Warm air is less dense than cold air and newspaper reporters. It rises naturally to the first barrier it meets: the ceiling. It then travels across the ceiling until it reaches the next barrier, usually the wall opposite the heat source. Then it drops to the floor. It then travels across the floor to where it started, because air is being evacuated from that spot when the warm air rises. This is called a convection loop. This has to happen. It's warmer at the ceiling than the floor because the air is only halfway through the convection loop. If you interrupt it with a ceiling fan, you accomplish less than nothing. You feel a draft, half the room gets less heat than it would.

You'll Be More Comfortable If Your Furnace/Boiler/Heat Pump Runs Less
By weatherstripping and insulating your home until you turn blue if you stay home for more than four hours at a stretch, you're supposed to save money on energy and be comfortable. Actually, your energy supplier saves on energy because they don't have to produce as much, and your bill stays the same because reasons. You shiver just like before.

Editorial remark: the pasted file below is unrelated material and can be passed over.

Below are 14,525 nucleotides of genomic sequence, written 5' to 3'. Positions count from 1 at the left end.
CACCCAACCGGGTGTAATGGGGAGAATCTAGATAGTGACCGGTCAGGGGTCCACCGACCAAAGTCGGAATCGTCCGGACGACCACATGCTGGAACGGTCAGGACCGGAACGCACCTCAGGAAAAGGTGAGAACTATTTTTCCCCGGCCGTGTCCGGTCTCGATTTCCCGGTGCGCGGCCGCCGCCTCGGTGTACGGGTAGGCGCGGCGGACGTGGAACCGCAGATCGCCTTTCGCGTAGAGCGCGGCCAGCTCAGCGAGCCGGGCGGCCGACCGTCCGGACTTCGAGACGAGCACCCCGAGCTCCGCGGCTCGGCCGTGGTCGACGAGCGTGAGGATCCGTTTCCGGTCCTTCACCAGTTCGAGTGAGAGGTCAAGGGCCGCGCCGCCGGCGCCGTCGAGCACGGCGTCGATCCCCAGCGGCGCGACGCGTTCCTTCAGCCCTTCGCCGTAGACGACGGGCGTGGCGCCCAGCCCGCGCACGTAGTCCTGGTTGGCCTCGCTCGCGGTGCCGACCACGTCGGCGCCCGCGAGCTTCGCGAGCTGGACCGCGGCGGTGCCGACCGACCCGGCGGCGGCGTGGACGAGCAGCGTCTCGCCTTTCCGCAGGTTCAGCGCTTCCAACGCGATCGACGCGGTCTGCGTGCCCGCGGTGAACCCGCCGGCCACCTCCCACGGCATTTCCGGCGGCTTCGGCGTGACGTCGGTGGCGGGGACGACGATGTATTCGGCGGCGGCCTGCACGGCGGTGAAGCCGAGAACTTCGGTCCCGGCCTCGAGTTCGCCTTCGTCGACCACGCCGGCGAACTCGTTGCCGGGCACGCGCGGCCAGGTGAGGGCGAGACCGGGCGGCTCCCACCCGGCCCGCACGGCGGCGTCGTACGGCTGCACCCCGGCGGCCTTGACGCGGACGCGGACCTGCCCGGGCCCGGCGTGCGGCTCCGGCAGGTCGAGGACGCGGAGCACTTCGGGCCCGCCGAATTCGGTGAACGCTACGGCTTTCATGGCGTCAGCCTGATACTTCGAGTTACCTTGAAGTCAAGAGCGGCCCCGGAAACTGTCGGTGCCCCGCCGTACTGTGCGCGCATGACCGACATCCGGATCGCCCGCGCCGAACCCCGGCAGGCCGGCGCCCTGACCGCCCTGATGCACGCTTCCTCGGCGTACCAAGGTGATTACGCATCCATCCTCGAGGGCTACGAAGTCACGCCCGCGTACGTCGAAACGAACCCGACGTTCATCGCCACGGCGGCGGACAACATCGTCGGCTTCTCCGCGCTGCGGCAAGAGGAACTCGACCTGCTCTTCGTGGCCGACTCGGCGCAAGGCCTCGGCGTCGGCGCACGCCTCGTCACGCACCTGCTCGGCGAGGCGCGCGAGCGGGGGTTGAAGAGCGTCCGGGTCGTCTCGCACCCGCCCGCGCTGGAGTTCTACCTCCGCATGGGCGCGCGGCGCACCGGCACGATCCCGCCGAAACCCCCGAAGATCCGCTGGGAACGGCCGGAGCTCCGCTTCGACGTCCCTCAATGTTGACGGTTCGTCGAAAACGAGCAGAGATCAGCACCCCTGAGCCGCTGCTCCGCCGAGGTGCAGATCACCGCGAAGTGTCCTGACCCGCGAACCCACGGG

That's because your heating system doesn't like turning on and off all the time. When it comes on, it gives you more heat than you need to feel warm. It's set to deliberately overshoot the temp setting so it can rest when it gets where it's going. Then it waits until the temperature is substantially lower than you want it before it turns on again. That keeps it from cycling on and off all the time.

The perfect heat source runs continuously at exactly the correct setting required to keep the house comfortable without ever turning off unless it's time to open the windows. My pellet stove can do this in some seasons, but a regular furnace in a regular house will never even attempt this form of stasis. Everyone's too worried about hoarding heat instead of producing enough, and how comfortable the furnace is instead of the occupants.